Planning a trip to Dubai? We’ve welcomed scores of visitors to stay since we moved to the U.A.E. in 2000 and here’s the checklist I send them. Some knowledge we’ve gained through living here could be so handy for new travelers to Dubai. Whether your trip is for business or pleasure, here’s my guide to making your visit stress-free and enjoyable with these insider tips of things to do BEFORE you leave home.
Beat the immigration queues
Improvements are being made, but visitors to Dubai can face a long wait before passport control. For a small fee you can be whisked through and have a personal escort. There are three levels of service – if you book bronze make sure you look for your name on the screen and make yourself known. With silver and gold a meet and greet person will seek you out with your name on a board. Well worth doing especially at peak travel times such as Christmas – book Marhaba online here (also available in Bahrain).
Book your Burj Khalifa visit
Want to go up the tallest building in the world? It’s a great view from the observation deck and the whole attraction is well-planned and packed full of background info. Make sure you book At the Top ahead of time. Fast track tickets on the day are in limited quantities and more than double the price. Even pre-booked slots sell out fast. Book the Burj Khalifa observation deck
Sign up for a Frying Pan Adventure
This truly is the best way to see a completely different side of Dubai plus you get to eat your way round nooks and crannies of the city while learning about different cultures. The tours are so popular they need advance booking to secure a slot. Arva and Farida are good friends but I can vouch for the tours as I have done at least eight to date. Browse and book your Frying Pan Adventure here. If you have missed out, order their little pocket guide to the Spice Souk – highly recommended..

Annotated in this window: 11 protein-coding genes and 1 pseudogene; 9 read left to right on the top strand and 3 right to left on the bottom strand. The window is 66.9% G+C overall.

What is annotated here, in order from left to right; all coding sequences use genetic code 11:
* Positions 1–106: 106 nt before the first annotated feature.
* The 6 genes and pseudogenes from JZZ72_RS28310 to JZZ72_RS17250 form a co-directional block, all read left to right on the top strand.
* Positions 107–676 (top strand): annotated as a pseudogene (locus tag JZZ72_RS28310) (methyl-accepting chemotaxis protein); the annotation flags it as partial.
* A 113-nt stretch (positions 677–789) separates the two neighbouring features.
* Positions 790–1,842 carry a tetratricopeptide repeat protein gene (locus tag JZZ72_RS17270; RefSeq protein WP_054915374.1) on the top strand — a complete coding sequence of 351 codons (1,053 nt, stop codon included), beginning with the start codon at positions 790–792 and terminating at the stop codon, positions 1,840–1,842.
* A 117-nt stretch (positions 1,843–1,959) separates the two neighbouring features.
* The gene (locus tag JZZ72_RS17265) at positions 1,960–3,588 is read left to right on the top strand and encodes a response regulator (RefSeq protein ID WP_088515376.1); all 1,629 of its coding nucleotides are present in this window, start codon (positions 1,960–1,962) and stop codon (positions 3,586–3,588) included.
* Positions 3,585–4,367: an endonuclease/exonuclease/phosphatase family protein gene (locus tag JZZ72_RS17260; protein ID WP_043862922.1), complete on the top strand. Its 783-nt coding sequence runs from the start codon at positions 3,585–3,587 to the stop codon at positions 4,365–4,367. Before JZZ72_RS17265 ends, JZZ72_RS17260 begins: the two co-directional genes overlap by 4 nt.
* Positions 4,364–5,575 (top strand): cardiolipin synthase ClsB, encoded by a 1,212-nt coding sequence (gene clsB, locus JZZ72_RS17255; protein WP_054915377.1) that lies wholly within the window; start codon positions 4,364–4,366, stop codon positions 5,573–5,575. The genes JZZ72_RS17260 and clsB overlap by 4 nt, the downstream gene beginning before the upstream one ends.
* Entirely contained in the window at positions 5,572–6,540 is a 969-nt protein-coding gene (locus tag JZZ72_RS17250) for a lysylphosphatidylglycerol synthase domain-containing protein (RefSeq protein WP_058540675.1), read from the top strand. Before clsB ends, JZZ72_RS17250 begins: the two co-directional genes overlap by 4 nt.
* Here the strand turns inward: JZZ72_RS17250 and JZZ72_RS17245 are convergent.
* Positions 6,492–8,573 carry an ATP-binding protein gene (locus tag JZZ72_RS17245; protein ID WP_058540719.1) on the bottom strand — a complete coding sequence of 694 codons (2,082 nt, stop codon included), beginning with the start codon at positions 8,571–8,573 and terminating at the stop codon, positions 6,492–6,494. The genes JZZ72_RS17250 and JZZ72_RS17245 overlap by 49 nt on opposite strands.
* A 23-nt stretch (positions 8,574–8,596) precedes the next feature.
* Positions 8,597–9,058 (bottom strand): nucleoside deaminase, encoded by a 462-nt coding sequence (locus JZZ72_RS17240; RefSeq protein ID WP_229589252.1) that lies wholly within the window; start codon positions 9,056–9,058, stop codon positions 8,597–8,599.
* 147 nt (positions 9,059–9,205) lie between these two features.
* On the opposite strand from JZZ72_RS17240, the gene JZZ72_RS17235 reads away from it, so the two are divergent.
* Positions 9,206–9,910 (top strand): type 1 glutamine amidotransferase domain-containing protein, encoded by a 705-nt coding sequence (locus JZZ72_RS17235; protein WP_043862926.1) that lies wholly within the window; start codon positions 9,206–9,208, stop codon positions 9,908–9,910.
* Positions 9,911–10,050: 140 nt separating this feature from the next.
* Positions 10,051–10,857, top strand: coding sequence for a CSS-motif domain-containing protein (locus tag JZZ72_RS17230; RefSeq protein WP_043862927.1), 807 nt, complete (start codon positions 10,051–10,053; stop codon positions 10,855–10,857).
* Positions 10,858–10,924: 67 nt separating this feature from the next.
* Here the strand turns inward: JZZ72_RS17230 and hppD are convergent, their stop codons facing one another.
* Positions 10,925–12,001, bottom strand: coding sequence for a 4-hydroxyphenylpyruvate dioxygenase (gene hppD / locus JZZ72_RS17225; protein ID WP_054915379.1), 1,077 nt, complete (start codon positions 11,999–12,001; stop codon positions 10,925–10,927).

Book a mosque tour or cultural meal
The Sheikh Mohammed Centre for Cultural Understanding is housed in a beautiful old building in the Fahidi District which is worth a visit alone. Their cultural meals (I love the breakfast) are relaxed, entertaining and will give you a better understanding about the Emirati people whose country you are visiting. Tour a mosque and see another side of Islam to the one on the news or just wander through a fascinating and beautiful area with a guide. Calendar and booking details here.
As a visitor you will not be able to buy alcohol in Dubai outside hotels and licensed restaurants as the liquor stores are for residents only. You can order duty-free fine wine and premium spirits starting at 100 AED from Le Clos in advance of your journey. A staff member will text you when you land and hand over your purchases packaged in attractive bags, just before passport control. If you are staying with people (who drink), duty-free wine is always welcome as there is a 30% tax in store; your limit is up to 4 litres (i.e. 5 bottles of wine). You can also buy wine and spirits in the duty-free shop after passport control before baggage reclaim.
Check your medication
Codeine based medicines and some opiates, which might be legal in your country, are banned. Check online and get a doctor’s note to verify that they are prescribed if in any doubt. Unwitting travelers have been jailed. There is a list of medication banned in the UAE on this website.
Check your pockets
Famous DJ Grooverider is not alone in going to prison for having a miniscule amount of hashish in his pocket. Even traces of drugs on your shoes or clothing can get you into trouble. “It’s for personal use,” will not wash here and there is zero tolerance for possession. Poppy seeds are classified as a drug by the way. For more info plus interesting comments section read here.
Find out if it’s a full moon